The team efforts have paid off for the YFPD as shown by the Duns report. The Duns rating has been at the highest rating for the past five years which is also reinforced by the fact that Yoder Fire has been awarded hundreds of thousands of dollars in new grants to improve services to the local community. One of Yoder Fires greatest assets is its willingness to partner with others and seek innovation. Many of the innovations on the Yoder Fire Department are not only exciting but unprecedented within the state of Wyoming.
Part 2 Innovation
Innovation is more than just refusing to do the same old thing. It has been said that doing the same thing over and over and expecting different results is one definition of insanity. Unfortunately, it is also true that innovators are often accused of “being crazy” by those who are comfortably stuck in the status quo.
The Yoder Fire Department brought to the District’s attention the issue of low volunteerism across the nation. The National Fire Protection Association’s U.S. Fire Department Profile Report showed, “The volunteer firefighter numbers for 2016 and 2017 are the lowest recorded levels since the NFPA began the survey in 1983.” An April 2019 article in Governing magazine revealed, “The number of volunteer firefighters has declined from 300,000 in the 1970s to 38,000 in 2018...” Considering the population in the United States has grown by over 120 million people in the same time frame; these statistics are staggering. This trend has continued through 2022. It is a true national crisis.
Wyoming is not immune from the alarming volunteer firefighter shortage and COVID had additional impacts on numbers nationwide. Yoder Fire was determined to buck the national trend and focus on strategies, not only to maintain the volunteers they had, but actually increase numbers. The Fair Labors Standards Act (FLSA) allows volunteer firefighters to be paid stipends under their “nominal fee” rule. Yoder Fire Chief, Justin Burkart, had read about how other fire departments in other states implemented stipend programs to increase volunteer recruitment. After extensive research Chief Burkart presented a plan to the District and received approval to apply to the SAFER Grant program. Part of the requested funds was to start a stipend program based on models from other successful programs. The grant was received in 2018. This grant also paid for the LED sign in the town of Yoder (a partnership with the town) and upgrades to the fire hall.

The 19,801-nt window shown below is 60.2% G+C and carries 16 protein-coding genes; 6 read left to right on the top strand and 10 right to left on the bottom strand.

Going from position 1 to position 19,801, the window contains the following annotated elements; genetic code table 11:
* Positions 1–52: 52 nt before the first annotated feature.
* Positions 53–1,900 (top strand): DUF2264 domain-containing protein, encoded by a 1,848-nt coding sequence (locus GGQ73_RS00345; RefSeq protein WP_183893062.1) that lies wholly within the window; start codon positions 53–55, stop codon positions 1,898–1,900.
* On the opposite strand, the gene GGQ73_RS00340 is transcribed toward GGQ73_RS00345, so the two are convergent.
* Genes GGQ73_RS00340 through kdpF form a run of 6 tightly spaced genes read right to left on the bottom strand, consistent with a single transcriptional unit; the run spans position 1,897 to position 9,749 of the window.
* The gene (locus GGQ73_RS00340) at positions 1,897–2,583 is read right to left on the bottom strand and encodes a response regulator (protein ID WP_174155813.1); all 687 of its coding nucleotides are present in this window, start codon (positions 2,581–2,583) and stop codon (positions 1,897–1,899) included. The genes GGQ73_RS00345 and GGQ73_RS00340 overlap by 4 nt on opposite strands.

The SAFER grant stipend program was a joint partnership with the Veteran Fire Department. Since 2018 we have been able to provide a small stipend to volunteers averaging $350 per quarter. This is based on training and response call attendance. Additionally, the grant pays for yearly physicals and new bunker gear for new members. Volunteers sacrifice hundreds of hours of time away from their families, the stipends are just a small way to appreciate their commitment and offset some of personal expenses associated with being volunteers.
Volunteer recruitment and retainment at the Yoder Fire Department has increased even while national statistics still look bleak. Twelve new volunteer firefighters have been recruited since 2018 – a 50% increase from 2016 numbers! The SAFER grant has greatly contributed to this positive outcome.
Along with a focus on increased participation of volunteers Yoder Fire has focused on building its infrastructure and creating a long-term sustainability plan to carry the department into the next decade. In 2016 they built Brush 3 with grant funds from SLIB ($93,750) and the USDA ($50,000). In 2020 Yoder and Veteran Fire again teamed up to apply for a $120,958 grant to replace air packs for both departments.
Also in 2020 Yoder Fire custom built Brush 4, again with SLIB (217,500) and USDA ($50,000) grants. This is an example of another innovative partnership. The Blanchat fire truck manufacture did not have much experience building brush trucks for our rural terrain and they were fascinated by some of our special requests on the Brush 3 build. When it came time to build Brush 4 they were excited to partner with Yoder Fire to combine their patented technology and expertise with Yoder’s special requests and build a truly one of a kind vehicle, Brush 4. It was affectionately nicknamed ‘Ironman’ after the Marvel movie creation by fictional tech genius, Tony Stark. That year, Yoder Fire also received a $17,454 SHSP grant to upgrade firefighter communication equipment.